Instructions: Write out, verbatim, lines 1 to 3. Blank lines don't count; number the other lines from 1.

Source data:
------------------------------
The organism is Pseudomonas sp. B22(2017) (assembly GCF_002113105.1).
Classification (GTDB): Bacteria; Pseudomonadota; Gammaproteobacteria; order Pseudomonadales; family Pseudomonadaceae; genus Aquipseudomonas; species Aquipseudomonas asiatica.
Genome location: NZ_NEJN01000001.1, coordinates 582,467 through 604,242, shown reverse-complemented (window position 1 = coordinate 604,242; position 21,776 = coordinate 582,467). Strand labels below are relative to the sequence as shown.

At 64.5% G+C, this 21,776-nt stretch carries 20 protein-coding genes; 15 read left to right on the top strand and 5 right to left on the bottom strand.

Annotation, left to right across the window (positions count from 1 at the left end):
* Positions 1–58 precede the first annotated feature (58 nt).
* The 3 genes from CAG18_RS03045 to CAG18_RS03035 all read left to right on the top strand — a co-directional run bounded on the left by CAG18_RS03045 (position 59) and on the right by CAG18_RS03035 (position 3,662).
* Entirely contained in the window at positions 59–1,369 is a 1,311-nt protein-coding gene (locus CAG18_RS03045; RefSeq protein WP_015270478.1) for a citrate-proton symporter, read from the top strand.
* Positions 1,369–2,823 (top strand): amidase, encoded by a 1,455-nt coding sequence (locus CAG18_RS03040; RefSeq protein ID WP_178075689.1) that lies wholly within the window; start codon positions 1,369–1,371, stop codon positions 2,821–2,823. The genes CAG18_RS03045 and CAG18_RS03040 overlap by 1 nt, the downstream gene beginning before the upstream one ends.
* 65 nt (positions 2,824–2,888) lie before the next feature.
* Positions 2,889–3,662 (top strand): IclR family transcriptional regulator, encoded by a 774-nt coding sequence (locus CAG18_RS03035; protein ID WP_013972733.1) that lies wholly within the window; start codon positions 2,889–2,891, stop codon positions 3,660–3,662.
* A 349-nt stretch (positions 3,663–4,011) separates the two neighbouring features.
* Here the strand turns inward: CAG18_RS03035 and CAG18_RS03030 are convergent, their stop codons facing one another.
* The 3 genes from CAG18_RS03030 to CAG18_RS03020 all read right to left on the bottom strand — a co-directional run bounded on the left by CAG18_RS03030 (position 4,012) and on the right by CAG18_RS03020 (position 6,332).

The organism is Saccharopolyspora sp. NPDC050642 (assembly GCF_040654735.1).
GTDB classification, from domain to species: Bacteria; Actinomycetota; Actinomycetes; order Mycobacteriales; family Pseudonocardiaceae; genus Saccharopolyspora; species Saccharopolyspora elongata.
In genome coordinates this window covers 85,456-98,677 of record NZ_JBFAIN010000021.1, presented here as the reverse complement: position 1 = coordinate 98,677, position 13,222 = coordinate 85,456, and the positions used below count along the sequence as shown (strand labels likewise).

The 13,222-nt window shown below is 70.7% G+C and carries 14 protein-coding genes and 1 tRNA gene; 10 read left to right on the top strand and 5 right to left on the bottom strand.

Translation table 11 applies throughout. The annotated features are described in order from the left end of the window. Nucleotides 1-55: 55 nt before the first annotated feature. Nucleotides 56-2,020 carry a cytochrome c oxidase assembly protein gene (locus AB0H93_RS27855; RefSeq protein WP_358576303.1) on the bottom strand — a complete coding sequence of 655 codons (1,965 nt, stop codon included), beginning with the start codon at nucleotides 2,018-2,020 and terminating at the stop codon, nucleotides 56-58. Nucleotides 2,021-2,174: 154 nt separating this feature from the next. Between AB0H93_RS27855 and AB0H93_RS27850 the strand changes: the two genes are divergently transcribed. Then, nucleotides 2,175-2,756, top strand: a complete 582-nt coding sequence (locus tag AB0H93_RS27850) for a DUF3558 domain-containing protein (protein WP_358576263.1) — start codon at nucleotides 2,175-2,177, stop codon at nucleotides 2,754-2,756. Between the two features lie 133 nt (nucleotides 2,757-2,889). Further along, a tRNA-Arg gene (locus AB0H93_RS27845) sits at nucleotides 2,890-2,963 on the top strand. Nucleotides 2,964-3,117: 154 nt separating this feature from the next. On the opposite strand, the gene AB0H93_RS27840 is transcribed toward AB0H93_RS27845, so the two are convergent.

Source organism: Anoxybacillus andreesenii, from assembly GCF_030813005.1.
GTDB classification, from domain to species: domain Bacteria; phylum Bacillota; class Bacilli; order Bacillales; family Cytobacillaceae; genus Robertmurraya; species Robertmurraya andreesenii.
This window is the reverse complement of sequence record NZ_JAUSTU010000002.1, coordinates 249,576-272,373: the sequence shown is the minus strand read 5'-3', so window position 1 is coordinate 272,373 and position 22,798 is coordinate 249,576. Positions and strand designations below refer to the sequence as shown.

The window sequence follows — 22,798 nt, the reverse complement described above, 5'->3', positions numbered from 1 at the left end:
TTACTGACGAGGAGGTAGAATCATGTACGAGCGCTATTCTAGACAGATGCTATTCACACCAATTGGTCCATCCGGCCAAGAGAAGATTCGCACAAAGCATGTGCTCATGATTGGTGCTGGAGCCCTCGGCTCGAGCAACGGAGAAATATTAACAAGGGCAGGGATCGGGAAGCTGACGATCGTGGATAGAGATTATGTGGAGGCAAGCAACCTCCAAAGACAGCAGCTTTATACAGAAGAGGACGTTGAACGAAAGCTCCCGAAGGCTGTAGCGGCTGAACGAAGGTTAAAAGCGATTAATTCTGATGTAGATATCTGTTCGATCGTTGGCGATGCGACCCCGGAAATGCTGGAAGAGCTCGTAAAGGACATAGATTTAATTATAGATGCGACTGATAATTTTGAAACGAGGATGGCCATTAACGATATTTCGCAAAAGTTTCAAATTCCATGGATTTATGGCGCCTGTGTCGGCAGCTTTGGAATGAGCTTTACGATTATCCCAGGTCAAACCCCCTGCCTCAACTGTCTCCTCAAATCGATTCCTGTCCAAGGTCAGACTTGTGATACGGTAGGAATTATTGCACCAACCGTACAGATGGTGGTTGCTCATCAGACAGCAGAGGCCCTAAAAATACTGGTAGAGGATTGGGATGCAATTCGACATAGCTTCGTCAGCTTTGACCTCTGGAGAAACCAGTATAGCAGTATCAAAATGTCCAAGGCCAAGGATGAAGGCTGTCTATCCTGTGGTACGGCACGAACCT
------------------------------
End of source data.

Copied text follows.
The organism is Pseudomonas sp. B22(2017) (assembly GCF_002113105.1).
Classification (GTDB): Bacteria; Pseudomonadota; Gammaproteobacteria; order Pseudomonadales; family Pseudomonadaceae; genus Aquipseudomonas; species Aquipseudomonas asiatica.
Genome location: NZ_NEJN01000001.1, coordinates 582,467 through 604,242, shown reverse-complemented (window position 1 = coordinate 604,242; position 21,776 = coordinate 582,467). Strand labels below are relative to the sequence as shown.